Architect of Record: HKS, Inc., Dallas, TX
Design Architect: HKS, Inc., Dallas, TX
Structural Engineer: Walter P. Moore, Dallas, TX
General Contractor: The Beck Group, Dallas, TX
Concrete Contractor: The Beck Group, Dallas, TX
Project Manager: Staubach, Dallas, TX
Reinforcing Bar Fabricator: The Lofland Company, Dallas, TX
Total Project Cost: $200 million (estimated).
Total Project Size: 900,000 sq ft
Structural Framing System: Office buildings and commons building: Mild reinforced cast-in-place piers, columns and floors, with wide-module pan-joist system
Retail building: 30′ high cantilevered, mild reinforced concrete wall and curved structural steel roof
Floors or Levels: 2 Office Buildings: 7 floors + roof
1 Office Building: 6 floors + roof
Commons Building: 4 floors + roof
Retail Building: 1 floor + roof
Located on a 38-acre master planned site on the south bank of the Trinity River in Fort Worth, Texas, RadioShack® Riverfront Campus, the company’s 1 million square foot corporate headquarters, has permanently changed the look of downtown Fort Worth’s north end. Serving approximately 2,400 employees, the complex features three, six-story office buildings, a commons building, a 2,400-space parking garage and a flagship retail store, all interconnected by enclosed passageways and common areas.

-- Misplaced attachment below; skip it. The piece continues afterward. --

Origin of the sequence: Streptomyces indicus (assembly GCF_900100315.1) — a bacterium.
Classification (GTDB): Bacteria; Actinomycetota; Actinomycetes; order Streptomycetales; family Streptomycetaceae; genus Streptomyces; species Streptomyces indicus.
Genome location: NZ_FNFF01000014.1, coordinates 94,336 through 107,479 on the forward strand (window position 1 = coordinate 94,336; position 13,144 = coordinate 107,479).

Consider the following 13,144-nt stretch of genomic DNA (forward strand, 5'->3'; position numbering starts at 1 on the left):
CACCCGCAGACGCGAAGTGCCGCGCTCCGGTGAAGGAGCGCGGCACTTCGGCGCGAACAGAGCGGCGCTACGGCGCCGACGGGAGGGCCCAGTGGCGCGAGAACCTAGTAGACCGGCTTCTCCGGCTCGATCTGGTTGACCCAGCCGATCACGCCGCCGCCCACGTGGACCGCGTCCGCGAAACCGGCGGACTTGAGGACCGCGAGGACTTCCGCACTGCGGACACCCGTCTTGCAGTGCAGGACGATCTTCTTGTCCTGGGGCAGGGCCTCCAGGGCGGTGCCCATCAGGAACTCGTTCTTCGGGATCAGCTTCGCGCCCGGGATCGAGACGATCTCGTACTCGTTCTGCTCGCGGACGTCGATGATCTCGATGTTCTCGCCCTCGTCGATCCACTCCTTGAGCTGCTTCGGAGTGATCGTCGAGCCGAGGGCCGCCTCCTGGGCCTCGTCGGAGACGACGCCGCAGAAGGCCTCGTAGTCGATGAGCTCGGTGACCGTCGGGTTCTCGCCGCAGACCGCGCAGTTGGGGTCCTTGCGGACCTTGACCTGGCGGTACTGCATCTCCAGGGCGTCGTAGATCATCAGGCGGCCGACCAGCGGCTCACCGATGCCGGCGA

KEY PROJECT OBJECTIVES
RadioShack’s goals and expectations:
From its humble beginnings in the world of commerce in 1919, RadioShack has become one of Fort Worth’s major businesses and corporate citizens. This commitment to the city fueled the desire to have the project be a major part of the sustainable mix of the city’s “Trinity River Vision Master Plan.”
RadioShack committed to an environmentally-friendly building program, a measure of which is the U.S. Green Building Council’s LEED® Certification.
RadioShack sought to move employees from a traditional highrise to a modern campus with open floor plans, creating an environment that encourages teamwork, efficiency and innovation.
Scope of work and challenges:
As the Structural Engineer-of-Record, Walter P. Moore developed creative solutions for the unique challenges posed by this project.
- The existing grade had an elevation drop of more than 40 feet. A combination of structured slab and slab-on-grade with 50,000 cubic feet of fill was used.
- Because of the different types of bearing material, piers were designed with two penetration depths – one for limestone only and one for limestone and shale.
- To meet the aggressive design and construction schedules, the most effective but rarely used solution was employed – simplicity. Repetition in the use of structural members, simple details, and use of topping slabs instead of floor drops were some of the simplification techniques used.